Agenda item

Performance against Corporate Parenting Strategy

The Director of Children’s Care and the Analytics Manager will present the performance scorecard to the Board.


The Head of Looked after Children and Corporate Parenting was in attendance and provided the Board with information relating to the Corporate Parenting Board scorecard.

The Director advised that the scorecard was in place for the Corporate Parenting Board to see how our performance was progressing and have the opportunity to challenge anything where you saw wasn’t meeting target.

The main points to note were as follows:


  • There has been an 22.6% reduction in overall numbers of children looked after since August 2020
  • Since the height of 702 looked after children during September 2020, there has been a reduction of 159 looked after children.  
  • The rate of looked after children per 10,000 of the population has reduced from 166 in August 2021 to 165.1 in September and has reduced from 207 in the last year to 164.5 in the last year.
  • This remains higher than our statistical neighbour where the rate of looked after children per 10,000 is 125.5.                                                                                                                                                                                                                          
  • 122 children and young people have ceased to be looked after in the last 6 months.  100 children have become looked after in the same period
  • In October 2020 the data evidences that for every child ceasing to be looked after, 1.7 children started to become looked after.  This means that more children were becoming looked after than ceasing and the looked after population continued to increase.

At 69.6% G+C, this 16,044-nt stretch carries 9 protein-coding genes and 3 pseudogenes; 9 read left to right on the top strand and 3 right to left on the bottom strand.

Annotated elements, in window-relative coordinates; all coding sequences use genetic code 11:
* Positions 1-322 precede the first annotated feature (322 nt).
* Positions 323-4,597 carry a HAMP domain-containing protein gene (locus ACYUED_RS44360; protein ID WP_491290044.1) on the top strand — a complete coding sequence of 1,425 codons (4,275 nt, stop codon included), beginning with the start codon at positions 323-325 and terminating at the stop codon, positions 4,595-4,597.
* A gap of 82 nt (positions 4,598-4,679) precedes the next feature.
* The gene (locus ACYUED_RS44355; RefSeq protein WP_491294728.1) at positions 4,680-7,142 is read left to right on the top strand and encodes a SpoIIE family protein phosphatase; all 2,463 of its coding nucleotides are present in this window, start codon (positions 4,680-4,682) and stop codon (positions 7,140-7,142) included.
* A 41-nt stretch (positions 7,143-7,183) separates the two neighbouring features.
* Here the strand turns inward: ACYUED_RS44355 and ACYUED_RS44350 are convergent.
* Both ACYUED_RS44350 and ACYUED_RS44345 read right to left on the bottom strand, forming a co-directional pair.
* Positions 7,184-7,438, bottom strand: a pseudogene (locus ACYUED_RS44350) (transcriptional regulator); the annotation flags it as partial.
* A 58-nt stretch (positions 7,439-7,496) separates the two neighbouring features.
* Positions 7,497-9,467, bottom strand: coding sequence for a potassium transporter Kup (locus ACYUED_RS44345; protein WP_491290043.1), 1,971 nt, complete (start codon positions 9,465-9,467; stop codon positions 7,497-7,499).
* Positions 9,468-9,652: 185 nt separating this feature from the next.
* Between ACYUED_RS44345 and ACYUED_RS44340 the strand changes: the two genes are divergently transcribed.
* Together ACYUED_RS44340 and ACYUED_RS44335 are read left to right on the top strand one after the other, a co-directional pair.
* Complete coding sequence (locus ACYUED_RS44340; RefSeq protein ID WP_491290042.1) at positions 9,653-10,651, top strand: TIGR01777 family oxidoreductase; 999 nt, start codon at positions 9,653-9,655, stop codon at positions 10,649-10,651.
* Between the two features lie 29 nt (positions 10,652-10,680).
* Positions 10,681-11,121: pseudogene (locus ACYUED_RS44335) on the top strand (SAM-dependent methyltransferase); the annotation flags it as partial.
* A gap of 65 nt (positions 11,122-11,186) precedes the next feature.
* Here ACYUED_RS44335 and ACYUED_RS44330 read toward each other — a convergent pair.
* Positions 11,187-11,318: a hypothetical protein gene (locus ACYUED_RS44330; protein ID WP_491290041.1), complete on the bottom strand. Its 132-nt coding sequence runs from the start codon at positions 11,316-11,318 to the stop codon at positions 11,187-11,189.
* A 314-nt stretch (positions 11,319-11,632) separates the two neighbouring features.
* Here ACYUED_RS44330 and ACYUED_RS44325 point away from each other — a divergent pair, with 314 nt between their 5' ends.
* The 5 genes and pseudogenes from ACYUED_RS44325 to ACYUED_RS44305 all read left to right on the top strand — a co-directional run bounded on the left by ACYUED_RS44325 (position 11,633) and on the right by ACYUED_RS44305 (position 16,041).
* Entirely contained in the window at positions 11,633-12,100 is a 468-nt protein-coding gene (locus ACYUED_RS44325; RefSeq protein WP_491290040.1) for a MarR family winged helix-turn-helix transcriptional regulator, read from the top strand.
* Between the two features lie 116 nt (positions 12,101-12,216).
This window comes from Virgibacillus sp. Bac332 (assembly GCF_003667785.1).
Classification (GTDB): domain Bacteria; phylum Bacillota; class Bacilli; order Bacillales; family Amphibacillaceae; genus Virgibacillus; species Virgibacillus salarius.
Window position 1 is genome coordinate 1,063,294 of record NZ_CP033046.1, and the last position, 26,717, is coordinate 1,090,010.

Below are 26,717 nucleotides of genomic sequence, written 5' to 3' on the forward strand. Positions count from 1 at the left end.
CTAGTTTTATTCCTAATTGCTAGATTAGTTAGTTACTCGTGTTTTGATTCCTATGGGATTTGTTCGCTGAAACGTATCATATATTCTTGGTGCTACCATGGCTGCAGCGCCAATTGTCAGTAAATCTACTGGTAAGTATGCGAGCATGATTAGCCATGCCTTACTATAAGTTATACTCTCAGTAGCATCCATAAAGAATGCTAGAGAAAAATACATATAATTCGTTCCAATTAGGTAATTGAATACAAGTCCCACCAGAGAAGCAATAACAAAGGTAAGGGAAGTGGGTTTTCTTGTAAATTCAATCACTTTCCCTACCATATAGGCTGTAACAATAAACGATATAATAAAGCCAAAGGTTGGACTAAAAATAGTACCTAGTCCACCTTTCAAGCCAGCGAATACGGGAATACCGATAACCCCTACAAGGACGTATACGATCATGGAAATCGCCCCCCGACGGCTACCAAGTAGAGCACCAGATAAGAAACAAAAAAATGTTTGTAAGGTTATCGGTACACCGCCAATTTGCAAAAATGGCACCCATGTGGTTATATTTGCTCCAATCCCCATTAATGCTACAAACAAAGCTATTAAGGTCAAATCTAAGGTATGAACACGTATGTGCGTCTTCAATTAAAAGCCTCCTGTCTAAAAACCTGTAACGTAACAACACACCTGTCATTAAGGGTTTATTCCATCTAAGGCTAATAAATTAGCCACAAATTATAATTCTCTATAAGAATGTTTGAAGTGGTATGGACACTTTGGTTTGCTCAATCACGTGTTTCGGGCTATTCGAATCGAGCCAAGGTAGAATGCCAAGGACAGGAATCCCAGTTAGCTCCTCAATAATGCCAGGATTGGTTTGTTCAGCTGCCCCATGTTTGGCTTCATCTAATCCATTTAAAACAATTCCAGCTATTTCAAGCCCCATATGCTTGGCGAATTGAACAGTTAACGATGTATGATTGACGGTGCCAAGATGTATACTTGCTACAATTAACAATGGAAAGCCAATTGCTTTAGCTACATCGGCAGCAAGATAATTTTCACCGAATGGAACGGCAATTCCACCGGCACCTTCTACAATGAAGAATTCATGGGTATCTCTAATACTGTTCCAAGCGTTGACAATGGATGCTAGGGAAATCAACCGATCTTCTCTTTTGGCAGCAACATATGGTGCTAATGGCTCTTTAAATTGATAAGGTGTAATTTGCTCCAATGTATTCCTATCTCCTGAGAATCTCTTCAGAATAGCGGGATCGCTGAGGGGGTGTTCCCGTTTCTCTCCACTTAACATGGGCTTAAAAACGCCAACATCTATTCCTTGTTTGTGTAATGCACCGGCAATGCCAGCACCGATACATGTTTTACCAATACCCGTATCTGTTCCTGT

• There has been a month on month reduction in this throughout the year until March 2021 when improvements resulted in less children becoming looked after than those ceasing.
  • This progress has continued.  In June 2021 for every child ceasing to be looked after 0.6 children became looked after.  This has remained static for the last 3 months. 
  • 55% of the workforce have between 15-20 children on their caseload.



Special Guardianship Orders/ Child arrangement order (SGOs/CAO)

  • In the last 6 months 51 children have secured permanence through the making of a Special Guardianship Order or Child Arrangement Order.
  • This has been achieved through increased management oversight within Legal Gateway Panel, Permanency Monitoring Group, an investment in a commissioned service and a drive on performance management.
  • In July 2020 there was a height of 212 children cared for by family or friends in connected carer placements.  This has reduced through improvement work to support children to achieve permanence.  In August 2021 this reduced to 129 children.  (39.1% reduction). 

Placements with Parents

  • In the most recent forecasting model demonstrates a reduction in the number of children subject to care proceedings and placed with a parent. 
  • In September 2020 there were 99 children living at home and subject to a Care Order.  This has reduced to 58 children in September 2021.  This is 41.4% reduction. 


  • There is a 56% increase of number of adoption orders in the year 20/21 (25) compared to 2019/2020 (16).  
  • In this year to date 14 Adoption Orders have been secured. There are currently a further 32 children progressing to adoption with Placement Orders.  Only 2 children are not linked to adopters
  • The local authority is on track to increase the number of children subject to adoption orders significantly in this financial year. 
  • The 20/21 adoption score card evidences that the in the 12 months leading up to 31 March 2021 the average number of days between Placement Orders and Adoption Order has reduced to 189 days.  The 3 year average is 323 days.



  • The Head of Services advised that whilst the graph showed an increase in the number of children placed outside a 20 mile radius of Middlesbrough since July an analysis of this data shows that the majority of the children impacted have moved to either adoptive placements, placements with family or in house carers.